January 20, 2015
Just over half of the companies surveyed in the 2014 Employer Branding Global Trends Survey stated that they had a clear employer branding strategy. With employer branding positively linked to employee retention and lower cost of hire, it’s surprising that more companies aren’t making an effort to articulate and implement a clear employer branding strategy. After all, many candidates have come to expect information about a company’s culture as they apply and interview for jobs.
Wendy Nolin, business and career coach at Change Agent Careers, advises her clients to clarify what they are looking for in a company culture before they apply so they know what to look out for when reviewing information, not to mention what questions to ask in the interview. “People will get their information anywhere they can,” she said, “but they are mostly limited to what’s on the corporate site, plus LinkedIn, published articles and review sites.”
For large global companies with career websites, established employer branding programs and rankings on best place to work lists, this is less of a problem. “But a lot of people don’t want to get lost in the shuffle at big companies,” said Nolin. “People who want to work at smaller companies where they can really stand out often have a hard time finding information.”
Terra Winston, principal at Interract Consulting, advises candidates to have conversations with current and former employees to verify and expand upon marketplace perceptions. “The things they want to know are: What type of people are successful here? What is the work/life balance like? How hard is it to get promoted? Is it as cutthroat as I heard? Is it as collaborative as I heard? Is it as competitive as I heard? Is it as intense as I heard?”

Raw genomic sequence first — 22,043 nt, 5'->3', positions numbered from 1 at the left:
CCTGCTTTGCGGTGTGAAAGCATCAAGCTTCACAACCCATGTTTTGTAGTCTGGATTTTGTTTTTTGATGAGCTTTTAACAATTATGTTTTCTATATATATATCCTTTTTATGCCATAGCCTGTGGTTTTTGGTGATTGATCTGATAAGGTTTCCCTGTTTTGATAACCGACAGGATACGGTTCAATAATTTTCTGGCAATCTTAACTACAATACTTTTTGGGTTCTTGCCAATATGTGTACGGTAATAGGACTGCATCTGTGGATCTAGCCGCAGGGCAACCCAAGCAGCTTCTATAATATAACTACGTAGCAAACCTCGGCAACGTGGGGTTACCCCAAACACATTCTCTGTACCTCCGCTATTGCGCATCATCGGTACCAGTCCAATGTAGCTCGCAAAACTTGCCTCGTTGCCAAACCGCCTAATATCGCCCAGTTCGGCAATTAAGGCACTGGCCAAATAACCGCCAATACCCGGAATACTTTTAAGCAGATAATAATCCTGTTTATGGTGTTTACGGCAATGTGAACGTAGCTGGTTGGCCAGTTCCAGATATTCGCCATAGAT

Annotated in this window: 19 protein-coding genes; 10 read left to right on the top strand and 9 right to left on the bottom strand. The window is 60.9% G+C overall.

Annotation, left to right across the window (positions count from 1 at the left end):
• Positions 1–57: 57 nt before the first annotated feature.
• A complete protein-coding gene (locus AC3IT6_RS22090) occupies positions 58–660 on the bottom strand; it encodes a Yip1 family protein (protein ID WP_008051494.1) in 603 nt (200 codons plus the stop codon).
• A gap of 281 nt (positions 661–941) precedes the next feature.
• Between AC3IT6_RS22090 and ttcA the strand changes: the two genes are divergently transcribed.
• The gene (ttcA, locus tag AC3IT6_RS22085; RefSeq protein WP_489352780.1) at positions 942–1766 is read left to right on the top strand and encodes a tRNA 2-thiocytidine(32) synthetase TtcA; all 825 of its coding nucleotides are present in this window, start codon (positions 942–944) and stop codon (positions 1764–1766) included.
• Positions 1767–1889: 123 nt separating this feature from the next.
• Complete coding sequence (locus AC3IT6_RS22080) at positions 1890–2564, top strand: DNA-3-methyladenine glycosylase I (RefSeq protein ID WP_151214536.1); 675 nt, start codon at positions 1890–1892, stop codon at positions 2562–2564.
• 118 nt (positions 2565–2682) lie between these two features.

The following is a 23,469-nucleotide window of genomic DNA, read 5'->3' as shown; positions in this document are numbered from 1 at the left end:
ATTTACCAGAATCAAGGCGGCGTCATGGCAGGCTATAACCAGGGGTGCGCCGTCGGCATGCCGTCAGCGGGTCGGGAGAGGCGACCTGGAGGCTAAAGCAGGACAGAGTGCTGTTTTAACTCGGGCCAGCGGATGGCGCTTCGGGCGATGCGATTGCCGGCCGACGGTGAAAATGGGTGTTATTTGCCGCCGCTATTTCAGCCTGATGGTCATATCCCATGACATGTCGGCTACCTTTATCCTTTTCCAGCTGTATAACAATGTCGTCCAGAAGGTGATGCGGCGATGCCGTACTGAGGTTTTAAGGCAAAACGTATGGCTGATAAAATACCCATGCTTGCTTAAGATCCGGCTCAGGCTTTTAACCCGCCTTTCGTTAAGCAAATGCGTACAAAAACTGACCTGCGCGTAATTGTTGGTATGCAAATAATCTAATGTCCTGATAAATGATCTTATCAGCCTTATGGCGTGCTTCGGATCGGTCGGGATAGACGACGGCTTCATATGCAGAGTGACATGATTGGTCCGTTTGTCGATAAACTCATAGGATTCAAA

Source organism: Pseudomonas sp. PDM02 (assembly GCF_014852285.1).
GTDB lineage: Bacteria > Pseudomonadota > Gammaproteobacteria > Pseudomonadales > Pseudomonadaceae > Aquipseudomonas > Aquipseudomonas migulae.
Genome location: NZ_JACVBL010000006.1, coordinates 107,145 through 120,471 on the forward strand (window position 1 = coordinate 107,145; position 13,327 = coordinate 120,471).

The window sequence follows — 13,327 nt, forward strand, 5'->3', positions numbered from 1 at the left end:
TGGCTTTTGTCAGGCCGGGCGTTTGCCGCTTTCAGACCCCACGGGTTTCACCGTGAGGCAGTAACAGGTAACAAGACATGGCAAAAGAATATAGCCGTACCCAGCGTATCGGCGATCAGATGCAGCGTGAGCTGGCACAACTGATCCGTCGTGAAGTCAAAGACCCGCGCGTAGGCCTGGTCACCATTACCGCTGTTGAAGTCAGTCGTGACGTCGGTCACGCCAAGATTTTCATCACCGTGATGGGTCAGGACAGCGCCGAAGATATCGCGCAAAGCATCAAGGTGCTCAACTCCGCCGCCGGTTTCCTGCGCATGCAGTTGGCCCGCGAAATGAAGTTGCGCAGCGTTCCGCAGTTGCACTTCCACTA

This real-world information is important, Nolin said, because “there’s a good amount of skepticism. People know that information published on a company’s website is window covering.”
Authenticity is more than a buzzword in branding. It’s a necessity. “Anyone with experience knows the perfect environment doesn’t exist,” said Nolin. Balancing a positive employer brand with the reality of everyday workplace challenges can be tricky for some companies to convey on a careers page.
While people on the outside may be more cynical, employees may not be aware of the deliberate efforts behind employer branding. According to Winston, “Employees often look at branding statements about the ‘experience of working here’ and compare it to their real life experiences.” A disconnect between messaging and experience can create cynicism among employees that will eventually trickle down to candidates.
As the marketplace becomes more competitive, employer differentiation also becomes more important. Winston takes the long view that interest in employer branding ebbs and flows with the job market in that industry.
“Right now there’s a shortage of software engineers and programmers, “ said Winston. “It’s not surprising to find that the larger tech companies are very interested in employer branding.”
How well does your company compare to your competitors, and who is doing it well? In the coming months we’ll provide more specific and actionable advice for evaluating the health of your employer brand.
Read part one of this ongoing series on employer branding.